The Current issue of “The view from here” presents Phenotypic Screening

The topic of this month’s newsletter from Drug Discovery Today is “Phenotypic screening”.

What goes around comes around. What seems like not so long ago, although it is well over 30 years, I remember the days of screening compounds in rats, in a model called rat adjuvant arthritis. At the time, it was the best we had and commercial pressures to deliver were not nearly so acute as they are today. Times changed and soon such a time-consuming, low-throughput system for testing compounds was not practical for the pharmaceutical industry. The industry became so much more “mechanistically” driven and this allowed the high throughput screening (HTS) of many millions of compounds. Sheer nirvana. Or was it? It became ever clearer that although HTS provided the means to screen more compounds than you could ever have imagined, the trend moved towards more thoughtful library design and the screening of cassettes of compounds that made more biological or chemical “sense”. Although still the mainstay of many drug discovery programmes, many drug discovery professionals were interested in the more intricate chemical interplay of biological systems, rather than just the interaction of a compound with a particular target protein. Advances in biology and robotics, however, allowed technologies to be developed that were capable of providing a more holistic estimation of a compound’s effect in a more physiological system. Not exactly a rat. But a more relevant physiological system perhaps. In any case, we have published some excellent reviews on and around the subject in the last few months in Drug Discovery Today and I wanted to highlight them to you.

The first article, by Markus Schirle and Jeremy L. Jenkins   of Novartis Institutes for BioMedical Research, Cambridge, MA 02139, USA  is  entitled: “Identifying compound efficacy targets in phenotypic drug discovery” and they outline Available approaches to target deconvolution and how they can be grouped based on underlying principles and should be used in combination to exploit their complementarity in efforts toward understanding compound mechanism of action.

The second article, from Andrea L. Gonzalez-Munoz, Ralph R. Minter and Steven J. Rust of the Department of Antibody Discovery and Protein Engineering, MedImmune, Milstein Building, Granta Park, Cambridge CB21 6GH, UK entitled: “Phenotypic screening: the future of antibody discovery” describes how  drug screening based on phenotype, rather than target, is currently an undervalued approach for antibody discovery. In this review, they find significant opportunities in accessing novel target space through phenotypic antibody discovery.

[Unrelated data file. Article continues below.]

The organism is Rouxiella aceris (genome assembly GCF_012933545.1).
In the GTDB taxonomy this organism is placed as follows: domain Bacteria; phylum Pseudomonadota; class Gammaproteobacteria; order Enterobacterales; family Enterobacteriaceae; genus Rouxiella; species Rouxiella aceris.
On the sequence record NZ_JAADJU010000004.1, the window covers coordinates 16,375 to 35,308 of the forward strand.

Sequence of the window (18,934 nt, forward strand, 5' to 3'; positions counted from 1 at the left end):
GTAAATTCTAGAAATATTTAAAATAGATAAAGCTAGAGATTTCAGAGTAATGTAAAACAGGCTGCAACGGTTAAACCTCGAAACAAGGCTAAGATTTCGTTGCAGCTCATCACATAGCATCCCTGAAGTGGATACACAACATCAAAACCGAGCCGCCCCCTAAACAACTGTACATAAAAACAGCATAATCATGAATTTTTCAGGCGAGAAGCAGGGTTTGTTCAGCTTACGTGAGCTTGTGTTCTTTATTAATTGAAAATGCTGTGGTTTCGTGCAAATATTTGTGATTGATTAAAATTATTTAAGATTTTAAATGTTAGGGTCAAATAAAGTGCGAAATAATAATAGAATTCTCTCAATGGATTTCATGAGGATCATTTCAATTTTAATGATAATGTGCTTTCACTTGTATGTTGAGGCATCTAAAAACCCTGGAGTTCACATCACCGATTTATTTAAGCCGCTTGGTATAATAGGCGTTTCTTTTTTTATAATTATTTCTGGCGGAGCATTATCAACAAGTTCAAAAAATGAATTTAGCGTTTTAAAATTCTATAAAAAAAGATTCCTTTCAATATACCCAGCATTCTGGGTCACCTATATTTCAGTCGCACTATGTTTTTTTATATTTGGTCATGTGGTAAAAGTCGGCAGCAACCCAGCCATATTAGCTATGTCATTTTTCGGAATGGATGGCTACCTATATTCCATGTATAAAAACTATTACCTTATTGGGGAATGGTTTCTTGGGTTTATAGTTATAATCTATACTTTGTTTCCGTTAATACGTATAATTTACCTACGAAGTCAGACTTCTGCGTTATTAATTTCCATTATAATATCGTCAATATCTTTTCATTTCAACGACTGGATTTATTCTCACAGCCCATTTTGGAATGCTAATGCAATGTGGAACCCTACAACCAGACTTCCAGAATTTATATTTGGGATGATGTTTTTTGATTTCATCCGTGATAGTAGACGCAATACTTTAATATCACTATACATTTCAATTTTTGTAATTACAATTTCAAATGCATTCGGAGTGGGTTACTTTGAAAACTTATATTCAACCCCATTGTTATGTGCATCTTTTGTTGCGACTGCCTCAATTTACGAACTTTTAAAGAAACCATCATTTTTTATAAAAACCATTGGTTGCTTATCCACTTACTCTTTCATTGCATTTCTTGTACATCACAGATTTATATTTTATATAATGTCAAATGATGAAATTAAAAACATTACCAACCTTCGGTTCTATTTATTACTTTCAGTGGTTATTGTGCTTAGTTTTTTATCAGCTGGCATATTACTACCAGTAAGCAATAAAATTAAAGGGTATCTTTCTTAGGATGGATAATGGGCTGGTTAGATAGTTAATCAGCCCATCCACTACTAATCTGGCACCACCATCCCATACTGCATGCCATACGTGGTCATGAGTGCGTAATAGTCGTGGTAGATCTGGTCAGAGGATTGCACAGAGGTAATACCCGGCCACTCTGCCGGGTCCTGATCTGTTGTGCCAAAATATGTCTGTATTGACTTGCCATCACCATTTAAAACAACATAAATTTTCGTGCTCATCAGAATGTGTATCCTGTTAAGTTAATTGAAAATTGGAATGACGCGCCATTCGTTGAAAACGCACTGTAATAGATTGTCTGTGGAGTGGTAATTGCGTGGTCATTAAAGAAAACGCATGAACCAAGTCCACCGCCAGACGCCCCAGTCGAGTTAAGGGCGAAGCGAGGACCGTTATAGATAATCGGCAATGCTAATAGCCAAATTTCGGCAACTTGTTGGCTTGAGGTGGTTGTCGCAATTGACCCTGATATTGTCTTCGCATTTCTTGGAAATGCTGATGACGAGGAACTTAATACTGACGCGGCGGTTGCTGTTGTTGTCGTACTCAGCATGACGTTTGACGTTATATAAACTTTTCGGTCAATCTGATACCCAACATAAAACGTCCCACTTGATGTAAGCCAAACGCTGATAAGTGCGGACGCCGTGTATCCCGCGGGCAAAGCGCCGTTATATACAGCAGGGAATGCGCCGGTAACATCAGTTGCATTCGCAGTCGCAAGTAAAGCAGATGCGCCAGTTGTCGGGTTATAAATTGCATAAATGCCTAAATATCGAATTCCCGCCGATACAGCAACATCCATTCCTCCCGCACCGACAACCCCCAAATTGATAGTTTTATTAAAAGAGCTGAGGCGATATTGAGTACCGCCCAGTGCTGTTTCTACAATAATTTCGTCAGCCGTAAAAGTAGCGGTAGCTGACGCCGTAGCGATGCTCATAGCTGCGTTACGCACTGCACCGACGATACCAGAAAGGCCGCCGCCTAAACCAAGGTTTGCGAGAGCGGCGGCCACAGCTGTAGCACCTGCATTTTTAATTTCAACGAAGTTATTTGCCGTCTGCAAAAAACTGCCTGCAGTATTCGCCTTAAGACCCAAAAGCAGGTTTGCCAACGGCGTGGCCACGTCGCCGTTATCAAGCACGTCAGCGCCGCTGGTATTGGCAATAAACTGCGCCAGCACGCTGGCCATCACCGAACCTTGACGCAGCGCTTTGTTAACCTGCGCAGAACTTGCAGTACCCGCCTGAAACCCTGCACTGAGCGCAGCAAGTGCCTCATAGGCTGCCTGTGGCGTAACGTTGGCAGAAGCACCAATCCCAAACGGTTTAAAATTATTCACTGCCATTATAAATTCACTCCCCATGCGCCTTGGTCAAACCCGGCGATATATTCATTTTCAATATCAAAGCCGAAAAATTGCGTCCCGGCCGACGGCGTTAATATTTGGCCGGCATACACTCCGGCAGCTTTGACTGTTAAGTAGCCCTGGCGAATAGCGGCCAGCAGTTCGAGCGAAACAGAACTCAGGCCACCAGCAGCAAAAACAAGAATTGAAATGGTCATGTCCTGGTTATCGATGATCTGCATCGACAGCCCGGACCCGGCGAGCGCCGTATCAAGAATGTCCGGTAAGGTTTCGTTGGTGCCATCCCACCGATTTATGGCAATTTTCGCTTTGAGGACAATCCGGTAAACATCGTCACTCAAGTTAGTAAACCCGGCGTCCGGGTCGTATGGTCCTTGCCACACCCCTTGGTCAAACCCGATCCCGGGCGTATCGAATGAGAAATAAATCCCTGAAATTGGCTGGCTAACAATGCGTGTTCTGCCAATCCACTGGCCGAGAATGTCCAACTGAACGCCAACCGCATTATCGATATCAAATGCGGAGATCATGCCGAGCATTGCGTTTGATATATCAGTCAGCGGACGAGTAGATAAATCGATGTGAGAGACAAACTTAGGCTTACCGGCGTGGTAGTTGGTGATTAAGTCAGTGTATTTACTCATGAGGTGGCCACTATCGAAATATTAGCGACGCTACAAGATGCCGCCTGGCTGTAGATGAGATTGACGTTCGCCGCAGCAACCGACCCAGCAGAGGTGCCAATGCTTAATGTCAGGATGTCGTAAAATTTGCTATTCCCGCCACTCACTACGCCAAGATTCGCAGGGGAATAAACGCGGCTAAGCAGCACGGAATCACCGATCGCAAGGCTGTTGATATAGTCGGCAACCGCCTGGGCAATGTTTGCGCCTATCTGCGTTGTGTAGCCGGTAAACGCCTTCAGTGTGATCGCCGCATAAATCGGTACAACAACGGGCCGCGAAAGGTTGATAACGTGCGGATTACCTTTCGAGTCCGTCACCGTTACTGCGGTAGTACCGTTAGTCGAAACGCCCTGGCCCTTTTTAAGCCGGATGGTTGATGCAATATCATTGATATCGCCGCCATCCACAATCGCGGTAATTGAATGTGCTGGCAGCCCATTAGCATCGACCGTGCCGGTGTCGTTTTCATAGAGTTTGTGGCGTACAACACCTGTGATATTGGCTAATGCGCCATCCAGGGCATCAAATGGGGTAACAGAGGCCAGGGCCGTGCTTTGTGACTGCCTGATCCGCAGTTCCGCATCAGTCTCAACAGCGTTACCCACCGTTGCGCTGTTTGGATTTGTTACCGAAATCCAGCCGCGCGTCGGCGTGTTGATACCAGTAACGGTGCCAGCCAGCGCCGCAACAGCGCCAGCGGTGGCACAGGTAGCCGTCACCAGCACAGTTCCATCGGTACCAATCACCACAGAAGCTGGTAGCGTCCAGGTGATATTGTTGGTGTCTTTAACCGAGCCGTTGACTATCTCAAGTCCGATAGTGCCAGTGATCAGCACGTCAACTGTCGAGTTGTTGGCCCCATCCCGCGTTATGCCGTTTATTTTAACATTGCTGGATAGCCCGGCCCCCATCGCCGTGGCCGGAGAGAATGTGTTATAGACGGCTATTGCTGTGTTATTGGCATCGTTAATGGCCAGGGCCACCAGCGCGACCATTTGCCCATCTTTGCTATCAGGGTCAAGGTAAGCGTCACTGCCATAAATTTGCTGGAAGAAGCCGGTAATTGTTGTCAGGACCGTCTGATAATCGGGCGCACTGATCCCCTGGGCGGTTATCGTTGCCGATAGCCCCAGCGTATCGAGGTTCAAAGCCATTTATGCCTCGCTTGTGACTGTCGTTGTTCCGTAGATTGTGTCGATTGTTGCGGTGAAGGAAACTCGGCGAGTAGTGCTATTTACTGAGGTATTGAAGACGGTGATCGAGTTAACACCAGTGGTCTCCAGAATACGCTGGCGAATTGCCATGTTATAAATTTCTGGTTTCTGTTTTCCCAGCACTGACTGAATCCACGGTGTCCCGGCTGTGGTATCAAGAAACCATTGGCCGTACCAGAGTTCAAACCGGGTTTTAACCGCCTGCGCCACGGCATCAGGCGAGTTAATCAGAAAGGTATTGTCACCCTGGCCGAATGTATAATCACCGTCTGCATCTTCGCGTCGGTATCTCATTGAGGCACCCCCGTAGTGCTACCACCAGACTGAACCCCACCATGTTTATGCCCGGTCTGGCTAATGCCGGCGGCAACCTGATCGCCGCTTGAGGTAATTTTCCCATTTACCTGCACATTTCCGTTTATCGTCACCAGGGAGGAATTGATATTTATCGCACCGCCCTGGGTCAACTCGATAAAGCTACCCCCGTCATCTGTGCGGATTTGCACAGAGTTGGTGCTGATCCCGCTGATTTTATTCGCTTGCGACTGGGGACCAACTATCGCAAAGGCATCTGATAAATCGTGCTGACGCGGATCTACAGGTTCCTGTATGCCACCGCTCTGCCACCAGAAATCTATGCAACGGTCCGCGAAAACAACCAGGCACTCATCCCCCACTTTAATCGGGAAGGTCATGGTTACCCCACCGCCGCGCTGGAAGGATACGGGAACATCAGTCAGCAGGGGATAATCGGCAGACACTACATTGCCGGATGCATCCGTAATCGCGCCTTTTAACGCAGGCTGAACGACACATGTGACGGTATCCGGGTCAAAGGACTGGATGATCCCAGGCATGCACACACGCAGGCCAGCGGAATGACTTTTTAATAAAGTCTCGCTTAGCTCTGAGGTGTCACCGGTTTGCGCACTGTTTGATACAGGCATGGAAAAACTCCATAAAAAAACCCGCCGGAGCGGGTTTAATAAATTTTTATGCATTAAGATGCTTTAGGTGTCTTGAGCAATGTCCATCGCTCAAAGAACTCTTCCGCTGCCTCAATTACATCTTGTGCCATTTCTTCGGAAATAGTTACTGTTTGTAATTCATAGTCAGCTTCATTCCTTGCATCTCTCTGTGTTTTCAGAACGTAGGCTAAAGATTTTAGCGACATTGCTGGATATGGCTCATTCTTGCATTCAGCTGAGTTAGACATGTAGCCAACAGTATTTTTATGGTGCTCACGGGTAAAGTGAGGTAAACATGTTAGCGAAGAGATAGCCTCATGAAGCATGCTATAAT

Finally, is the article from Wei Zheng, Natasha Thorne and John C. McKew, of National Center for Advancing Translational Sciences, National Institutes of Health, 9800 Medical Center Drive, Bethesda, MD 20892-3370, USA, entitled: “Phenotypic screens as a renewed approach for drug discovery“ The article discusses how, phenotypic screening is gaining new momentum in drug discovery with the hope that this approach may revitalize drug discovery and improve the success rate of drug approval through the discovery of viable lead compounds and identification of novel drug targets.

Steve Carney was born in Liverpool, England and studied Biochemistry at Liverpool University, obtaining a BSc.(Hons) and then read for a PhD on the Biochemistry and Pathology of Connective Tissue Diseases in Manchester University, in the Departments of Medical Biochemistry and Histopathology. On completion of his PhD he moved to the Kennedy Institute of Rheumatology, London, where he worked with Professor Helen Muir FRS and Professor Tim Hardingham, on the biochemistry of experimental Osteoarthritis. He joined Eli Lilly and Co. and held a number of positions in Biology R&D, initially in the Connective Tissue Department, but latterly in the Neuroscience Department. He left Lilly to take up his present position as Managing Editor, Drug Discovery Today, at Elsevier. Currently, he also holds an honorary lectureship in Drug Discovery at the University of Surrey, UK. He has authored over 50 articles in peer-reviewed journals, written several book chapters and has held a number of patents. Currently no news on the tenor horn front.

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